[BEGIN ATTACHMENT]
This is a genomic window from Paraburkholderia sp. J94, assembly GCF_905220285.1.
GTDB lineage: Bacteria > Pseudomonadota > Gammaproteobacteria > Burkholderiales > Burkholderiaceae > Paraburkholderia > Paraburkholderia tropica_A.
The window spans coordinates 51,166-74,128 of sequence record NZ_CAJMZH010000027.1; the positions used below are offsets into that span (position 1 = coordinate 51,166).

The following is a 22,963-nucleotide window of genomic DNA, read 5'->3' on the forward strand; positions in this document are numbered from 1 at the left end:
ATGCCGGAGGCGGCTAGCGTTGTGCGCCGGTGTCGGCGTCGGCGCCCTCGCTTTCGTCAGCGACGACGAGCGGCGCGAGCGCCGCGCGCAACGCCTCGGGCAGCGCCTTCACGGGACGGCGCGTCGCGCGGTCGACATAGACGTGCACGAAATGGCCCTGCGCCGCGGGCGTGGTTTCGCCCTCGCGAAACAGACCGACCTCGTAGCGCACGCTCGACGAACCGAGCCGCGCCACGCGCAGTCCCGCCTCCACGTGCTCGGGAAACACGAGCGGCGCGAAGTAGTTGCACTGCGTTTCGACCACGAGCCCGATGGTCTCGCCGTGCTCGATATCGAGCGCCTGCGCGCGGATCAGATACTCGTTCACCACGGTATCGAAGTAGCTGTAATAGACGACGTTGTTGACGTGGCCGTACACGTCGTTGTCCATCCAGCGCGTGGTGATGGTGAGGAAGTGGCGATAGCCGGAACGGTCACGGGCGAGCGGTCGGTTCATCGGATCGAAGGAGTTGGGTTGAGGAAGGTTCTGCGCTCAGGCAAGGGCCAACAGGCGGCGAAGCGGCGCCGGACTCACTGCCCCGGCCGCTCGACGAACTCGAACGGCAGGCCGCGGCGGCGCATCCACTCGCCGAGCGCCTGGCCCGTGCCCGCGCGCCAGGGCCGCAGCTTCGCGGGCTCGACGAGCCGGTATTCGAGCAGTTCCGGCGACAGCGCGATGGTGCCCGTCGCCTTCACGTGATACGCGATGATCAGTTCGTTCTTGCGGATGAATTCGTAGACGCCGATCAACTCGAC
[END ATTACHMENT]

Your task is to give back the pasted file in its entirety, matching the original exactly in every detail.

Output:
This is a genomic window from Paraburkholderia sp. J94, assembly GCF_905220285.1.
GTDB lineage: Bacteria > Pseudomonadota > Gammaproteobacteria > Burkholderiales > Burkholderiaceae > Paraburkholderia > Paraburkholderia tropica_A.
The window spans coordinates 51,166-74,128 of sequence record NZ_CAJMZH010000027.1; the positions used below are offsets into that span (position 1 = coordinate 51,166).

The following is a 22,963-nucleotide window of genomic DNA, read 5'->3' on the forward strand; positions in this document are numbered from 1 at the left end:
ATGCCGGAGGCGGCTAGCGTTGTGCGCCGGTGTCGGCGTCGGCGCCCTCGCTTTCGTCAGCGACGACGAGCGGCGCGAGCGCCGCGCGCAACGCCTCGGGCAGCGCCTTCACGGGACGGCGCGTCGCGCGGTCGACATAGACGTGCACGAAATGGCCCTGCGCCGCGGGCGTGGTTTCGCCCTCGCGAAACAGACCGACCTCGTAGCGCACGCTCGACGAACCGAGCCGCGCCACGCGCAGTCCCGCCTCCACGTGCTCGGGAAACACGAGCGGCGCGAAGTAGTTGCACTGCGTTTCGACCACGAGCCCGATGGTCTCGCCGTGCTCGATATCGAGCGCCTGCGCGCGGATCAGATACTCGTTCACCACGGTATCGAAGTAGCTGTAATAGACGACGTTGTTGACGTGGCCGTACACGTCGTTGTCCATCCAGCGCGTGGTGATGGTGAGGAAGTGGCGATAGCCGGAACGGTCACGGGCGAGCGGTCGGTTCATCGGATCGAAGGAGTTGGGTTGAGGAAGGTTCTGCGCTCAGGCAAGGGCCAACAGGCGGCGAAGCGGCGCCGGACTCACTGCCCCGGCCGCTCGACGAACTCGAACGGCAGGCCGCGGCGGCGCATCCACTCGCCGAGCGCCTGGCCCGTGCCCGCGCGCCAGGGCCGCAGCTTCGCGGGCTCGACGAGCCGGTATTCGAGCAGTTCCGGCGACAGCGCGATGGTGCCCGTCGCCTTCACGTGATACGCGATGATCAGTTCGTTCTTGCGGATGAATTCGTAGACGCCGATCAACTCGAC